Eric Dinerstein, lead author of “A Global Deal for Nature: Guiding Principles, Milestones, and Targets” and Director of the Biodiversity and Wildlife program at RESOLVE, said:
“Pairing a new ‘Global Deal for Nature’ with the Paris Climate Agreement would give us the best chance of avoiding catastrophic climate change, of conserving threatened species, and of ensuring the health of the ecosystems that are so essential for sustaining life on Earth.”
“Nature provides the ecological building blocks of human civilization – from the mangroves and coral reefs that harbor much of the world’s tropical fisheries, to the trees that purify our air and water, to the insects, birds, and bats that pollinate our crops. Simply put, we need wild nature in every one of the Earth’s 846 terrestrial ecoregions, conserved in protected areas representing the complex web of nature upon which we all depend.”
Karl Burkart, Director of Media, Science and Technology at the Leonardo DiCaprio Foundation, said:
“The math is now clear. We must act with boldness and vision if we are to prevent the worsening impacts of climate change – from sea level rise and extreme flooding to prolonged drought, cataclysmic fire events, and collapsing food systems. Ultimately, we will stay below the 1.5C threshold because we must. And the Global Deal for Nature is a big part of how we do it.”
Thomas Lovejoy, co-author and editor of the book Climate Change and Biodiversity, said:
“The science is telling us that if we go above 1.5˚C we could experience an “extinction tsunami” resulting in the collapse of many key ecosystems. We cannot solve the biodiversity crisis without solving the climate crisis, and we cannot solve the climate crisis without solving the biodiversity crisis. The two are interlinked.”
Launched in 2017 by the Leonardo DiCaprio Foundation, the One Earth Initiative seeks to create a vision for the world that is possible in 2050 in which humanity and nature can coexist and thrive. This vision is based on three pillars of action – 100% renewable energy, protection and restoration of 50% of the world’s lands and oceans, and a transition to regenerative agriculture. After a two-year collaboration with 17 leading scientists, the One Earth Climate Model was released by the prestigious scientific publisher Springer Nature. The state-of-the-art climate model offers a roadmap for meeting — and surpassing — the targets set by the Paris Climate Agreement, showing that we can solve the global climate crisis with currently available technologies and natural climate solutions.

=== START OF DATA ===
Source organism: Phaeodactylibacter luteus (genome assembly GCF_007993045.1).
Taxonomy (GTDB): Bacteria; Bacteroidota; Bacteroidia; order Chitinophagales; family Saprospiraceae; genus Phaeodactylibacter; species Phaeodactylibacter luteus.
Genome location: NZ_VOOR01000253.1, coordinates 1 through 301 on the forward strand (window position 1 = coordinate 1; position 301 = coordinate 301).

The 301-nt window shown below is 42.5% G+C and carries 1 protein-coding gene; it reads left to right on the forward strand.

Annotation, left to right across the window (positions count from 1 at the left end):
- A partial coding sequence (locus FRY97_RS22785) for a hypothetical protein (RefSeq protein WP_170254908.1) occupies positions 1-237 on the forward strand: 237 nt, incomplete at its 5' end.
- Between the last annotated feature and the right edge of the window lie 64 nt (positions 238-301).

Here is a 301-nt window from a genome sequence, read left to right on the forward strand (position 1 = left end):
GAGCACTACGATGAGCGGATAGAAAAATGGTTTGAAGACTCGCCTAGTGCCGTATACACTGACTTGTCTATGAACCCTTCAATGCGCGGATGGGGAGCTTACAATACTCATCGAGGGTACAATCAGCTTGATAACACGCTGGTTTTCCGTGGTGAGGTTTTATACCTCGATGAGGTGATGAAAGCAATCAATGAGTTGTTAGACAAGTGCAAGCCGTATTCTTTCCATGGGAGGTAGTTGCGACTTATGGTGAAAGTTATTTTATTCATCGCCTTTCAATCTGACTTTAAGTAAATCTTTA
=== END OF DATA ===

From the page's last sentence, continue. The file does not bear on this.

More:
RESOLVE forges sustainable solutions to critical social, health, and environmental challenges by creating innovative partnerships where they are least likely and most needed. Comprised of a team of collaborative leaders, mediators, policy experts, strategists, scientists, and facilitators. RESOLVE brings a unique combination of expertise to their work: mediation and process design; solutions-focused strategies and programs; and a capacity to create and launch self-sustaining social enterprise. As an independent, nonpartisan, nongovernmental organization (NGO), it works across sectors, borders, and political lines to engage with business, government, foundation, NGO, and community leaders.